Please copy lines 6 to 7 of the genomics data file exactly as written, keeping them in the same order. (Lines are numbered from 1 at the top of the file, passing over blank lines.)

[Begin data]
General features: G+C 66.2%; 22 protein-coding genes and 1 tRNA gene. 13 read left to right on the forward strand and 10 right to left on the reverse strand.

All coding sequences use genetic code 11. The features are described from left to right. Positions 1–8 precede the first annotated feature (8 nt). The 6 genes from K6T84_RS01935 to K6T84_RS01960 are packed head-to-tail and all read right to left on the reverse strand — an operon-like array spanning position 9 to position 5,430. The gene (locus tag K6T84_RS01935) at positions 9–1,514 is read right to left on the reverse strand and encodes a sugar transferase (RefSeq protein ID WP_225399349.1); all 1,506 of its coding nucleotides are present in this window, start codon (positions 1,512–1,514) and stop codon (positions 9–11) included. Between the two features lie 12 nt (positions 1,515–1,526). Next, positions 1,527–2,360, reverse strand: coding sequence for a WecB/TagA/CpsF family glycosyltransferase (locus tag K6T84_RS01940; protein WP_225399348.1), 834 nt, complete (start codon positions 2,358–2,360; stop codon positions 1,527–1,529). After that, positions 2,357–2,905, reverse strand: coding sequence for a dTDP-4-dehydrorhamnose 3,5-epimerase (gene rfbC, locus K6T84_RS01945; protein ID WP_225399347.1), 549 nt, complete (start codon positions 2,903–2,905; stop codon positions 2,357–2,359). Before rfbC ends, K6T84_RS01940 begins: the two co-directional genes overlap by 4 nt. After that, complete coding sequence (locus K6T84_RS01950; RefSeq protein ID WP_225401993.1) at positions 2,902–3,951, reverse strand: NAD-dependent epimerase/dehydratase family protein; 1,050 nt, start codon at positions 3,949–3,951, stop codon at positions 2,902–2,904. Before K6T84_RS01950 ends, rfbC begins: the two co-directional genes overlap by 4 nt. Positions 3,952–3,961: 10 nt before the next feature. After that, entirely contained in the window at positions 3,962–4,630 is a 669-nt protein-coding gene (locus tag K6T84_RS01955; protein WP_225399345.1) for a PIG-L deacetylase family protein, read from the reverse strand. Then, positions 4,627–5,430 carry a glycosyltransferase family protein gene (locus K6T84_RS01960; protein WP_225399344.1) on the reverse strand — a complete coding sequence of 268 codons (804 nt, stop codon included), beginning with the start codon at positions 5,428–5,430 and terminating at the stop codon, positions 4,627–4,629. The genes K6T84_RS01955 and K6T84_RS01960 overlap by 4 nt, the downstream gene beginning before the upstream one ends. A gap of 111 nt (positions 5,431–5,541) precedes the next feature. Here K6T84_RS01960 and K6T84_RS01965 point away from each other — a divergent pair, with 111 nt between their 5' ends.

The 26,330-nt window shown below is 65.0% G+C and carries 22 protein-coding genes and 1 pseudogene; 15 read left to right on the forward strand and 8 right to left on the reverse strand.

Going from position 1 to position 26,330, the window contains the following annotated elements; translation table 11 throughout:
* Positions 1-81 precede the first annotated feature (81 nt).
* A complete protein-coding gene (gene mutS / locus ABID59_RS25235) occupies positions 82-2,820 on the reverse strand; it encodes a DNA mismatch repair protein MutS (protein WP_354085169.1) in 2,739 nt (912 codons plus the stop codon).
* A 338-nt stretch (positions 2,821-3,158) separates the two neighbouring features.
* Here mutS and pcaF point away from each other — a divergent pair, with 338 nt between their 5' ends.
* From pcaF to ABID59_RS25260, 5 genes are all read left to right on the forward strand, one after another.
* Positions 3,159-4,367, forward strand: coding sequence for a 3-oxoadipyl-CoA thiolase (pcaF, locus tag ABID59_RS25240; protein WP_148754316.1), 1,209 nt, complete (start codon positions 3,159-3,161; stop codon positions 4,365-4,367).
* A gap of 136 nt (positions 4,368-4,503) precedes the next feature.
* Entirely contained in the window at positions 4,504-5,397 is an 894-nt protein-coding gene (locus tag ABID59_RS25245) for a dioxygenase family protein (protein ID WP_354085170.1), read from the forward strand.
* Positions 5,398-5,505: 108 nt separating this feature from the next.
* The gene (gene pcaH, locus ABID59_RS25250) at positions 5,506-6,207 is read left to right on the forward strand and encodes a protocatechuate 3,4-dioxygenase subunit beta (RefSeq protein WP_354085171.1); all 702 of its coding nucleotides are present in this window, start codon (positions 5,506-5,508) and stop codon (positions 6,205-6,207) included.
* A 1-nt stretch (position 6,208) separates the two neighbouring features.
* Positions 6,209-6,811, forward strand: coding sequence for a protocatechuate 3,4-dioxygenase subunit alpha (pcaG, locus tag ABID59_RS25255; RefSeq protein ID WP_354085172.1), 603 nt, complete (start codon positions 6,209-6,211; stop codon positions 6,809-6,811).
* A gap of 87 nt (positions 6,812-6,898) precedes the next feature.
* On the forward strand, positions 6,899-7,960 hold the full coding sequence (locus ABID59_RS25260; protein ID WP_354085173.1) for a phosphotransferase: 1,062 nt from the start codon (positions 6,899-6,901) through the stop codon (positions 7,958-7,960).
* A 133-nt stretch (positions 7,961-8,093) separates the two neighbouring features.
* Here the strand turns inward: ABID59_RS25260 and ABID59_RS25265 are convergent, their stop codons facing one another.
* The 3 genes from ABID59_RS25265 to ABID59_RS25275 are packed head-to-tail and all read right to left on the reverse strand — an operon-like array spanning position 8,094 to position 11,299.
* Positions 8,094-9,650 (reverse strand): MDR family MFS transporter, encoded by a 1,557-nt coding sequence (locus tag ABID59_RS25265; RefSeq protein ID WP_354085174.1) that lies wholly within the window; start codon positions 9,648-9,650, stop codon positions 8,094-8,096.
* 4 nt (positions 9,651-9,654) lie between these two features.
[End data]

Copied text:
* A complete protein-coding gene (gene mutS / locus ABID59_RS25235) occupies positions 82-2,820 on the reverse strand; it encodes a DNA mismatch repair protein MutS (protein WP_354085169.1) in 2,739 nt (912 codons plus the stop codon).
* A 338-nt stretch (positions 2,821-3,158) separates the two neighbouring features.